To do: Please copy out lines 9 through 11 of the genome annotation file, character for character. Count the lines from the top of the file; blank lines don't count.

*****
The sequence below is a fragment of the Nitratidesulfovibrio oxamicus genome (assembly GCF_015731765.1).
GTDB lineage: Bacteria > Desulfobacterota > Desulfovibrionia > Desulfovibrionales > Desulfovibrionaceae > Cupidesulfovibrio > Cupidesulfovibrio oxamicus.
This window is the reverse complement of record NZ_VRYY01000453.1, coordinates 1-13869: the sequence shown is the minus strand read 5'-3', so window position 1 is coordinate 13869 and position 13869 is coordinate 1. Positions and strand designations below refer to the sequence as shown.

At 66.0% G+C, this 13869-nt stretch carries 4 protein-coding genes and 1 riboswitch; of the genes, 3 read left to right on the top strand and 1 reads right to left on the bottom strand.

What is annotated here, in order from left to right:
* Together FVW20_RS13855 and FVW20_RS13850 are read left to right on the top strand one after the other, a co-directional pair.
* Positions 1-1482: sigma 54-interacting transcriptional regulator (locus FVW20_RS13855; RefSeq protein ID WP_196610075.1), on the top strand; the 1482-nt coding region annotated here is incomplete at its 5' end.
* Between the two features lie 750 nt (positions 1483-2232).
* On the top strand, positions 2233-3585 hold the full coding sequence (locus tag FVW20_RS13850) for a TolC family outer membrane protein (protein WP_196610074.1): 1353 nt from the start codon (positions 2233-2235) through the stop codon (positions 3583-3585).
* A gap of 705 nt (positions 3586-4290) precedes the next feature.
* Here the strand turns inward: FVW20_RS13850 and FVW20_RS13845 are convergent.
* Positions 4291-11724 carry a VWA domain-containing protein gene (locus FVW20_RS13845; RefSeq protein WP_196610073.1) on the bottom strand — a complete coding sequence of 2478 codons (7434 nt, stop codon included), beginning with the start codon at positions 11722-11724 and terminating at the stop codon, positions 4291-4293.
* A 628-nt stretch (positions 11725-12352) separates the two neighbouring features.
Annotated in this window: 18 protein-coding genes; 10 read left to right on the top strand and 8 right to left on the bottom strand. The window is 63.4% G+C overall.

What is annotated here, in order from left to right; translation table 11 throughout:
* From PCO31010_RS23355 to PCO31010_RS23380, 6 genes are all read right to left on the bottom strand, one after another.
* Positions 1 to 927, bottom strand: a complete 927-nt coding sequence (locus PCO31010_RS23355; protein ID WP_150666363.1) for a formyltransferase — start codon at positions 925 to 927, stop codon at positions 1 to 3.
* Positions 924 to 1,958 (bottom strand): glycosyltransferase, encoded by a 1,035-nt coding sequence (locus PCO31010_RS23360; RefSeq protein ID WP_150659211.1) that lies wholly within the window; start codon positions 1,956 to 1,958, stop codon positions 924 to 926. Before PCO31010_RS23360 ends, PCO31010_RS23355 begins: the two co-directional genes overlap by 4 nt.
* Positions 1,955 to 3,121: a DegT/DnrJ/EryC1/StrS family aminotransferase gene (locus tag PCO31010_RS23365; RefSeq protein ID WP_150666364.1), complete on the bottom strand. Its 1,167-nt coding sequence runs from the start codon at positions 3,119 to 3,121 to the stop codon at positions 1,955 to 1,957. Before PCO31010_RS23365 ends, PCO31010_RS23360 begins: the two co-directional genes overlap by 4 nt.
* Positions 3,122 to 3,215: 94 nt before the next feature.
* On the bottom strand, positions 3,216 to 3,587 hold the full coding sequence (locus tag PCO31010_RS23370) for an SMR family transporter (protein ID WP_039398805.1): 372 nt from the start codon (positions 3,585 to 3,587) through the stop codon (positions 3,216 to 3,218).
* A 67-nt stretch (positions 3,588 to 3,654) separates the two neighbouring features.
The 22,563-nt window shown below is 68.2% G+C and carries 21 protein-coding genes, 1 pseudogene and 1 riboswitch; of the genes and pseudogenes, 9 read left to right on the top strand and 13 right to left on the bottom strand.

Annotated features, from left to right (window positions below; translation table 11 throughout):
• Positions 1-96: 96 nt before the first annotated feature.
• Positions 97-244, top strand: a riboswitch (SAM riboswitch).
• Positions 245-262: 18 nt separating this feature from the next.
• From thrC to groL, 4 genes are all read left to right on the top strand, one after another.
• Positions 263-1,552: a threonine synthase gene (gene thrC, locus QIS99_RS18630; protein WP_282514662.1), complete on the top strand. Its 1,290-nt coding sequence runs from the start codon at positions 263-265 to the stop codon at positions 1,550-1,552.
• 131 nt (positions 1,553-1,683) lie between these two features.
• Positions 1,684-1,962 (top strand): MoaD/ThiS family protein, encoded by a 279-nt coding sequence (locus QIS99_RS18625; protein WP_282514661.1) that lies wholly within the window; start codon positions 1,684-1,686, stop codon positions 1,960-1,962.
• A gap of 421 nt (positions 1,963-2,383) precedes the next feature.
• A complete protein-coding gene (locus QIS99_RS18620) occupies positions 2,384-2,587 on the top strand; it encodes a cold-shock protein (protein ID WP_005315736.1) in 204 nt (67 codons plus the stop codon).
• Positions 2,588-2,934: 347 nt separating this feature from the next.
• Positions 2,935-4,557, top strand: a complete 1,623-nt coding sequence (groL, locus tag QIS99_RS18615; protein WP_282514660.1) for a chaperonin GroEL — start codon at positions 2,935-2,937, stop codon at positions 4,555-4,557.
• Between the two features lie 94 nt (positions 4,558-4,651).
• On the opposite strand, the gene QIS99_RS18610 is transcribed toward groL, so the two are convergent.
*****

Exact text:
* On the top strand, positions 2233-3585 hold the full coding sequence (locus tag FVW20_RS13850) for a TolC family outer membrane protein (protein WP_196610074.1): 1353 nt from the start codon (positions 2233-2235) through the stop codon (positions 3583-3585).
* A gap of 705 nt (positions 3586-4290) precedes the next feature.
* Here the strand turns inward: FVW20_RS13850 and FVW20_RS13845 are convergent.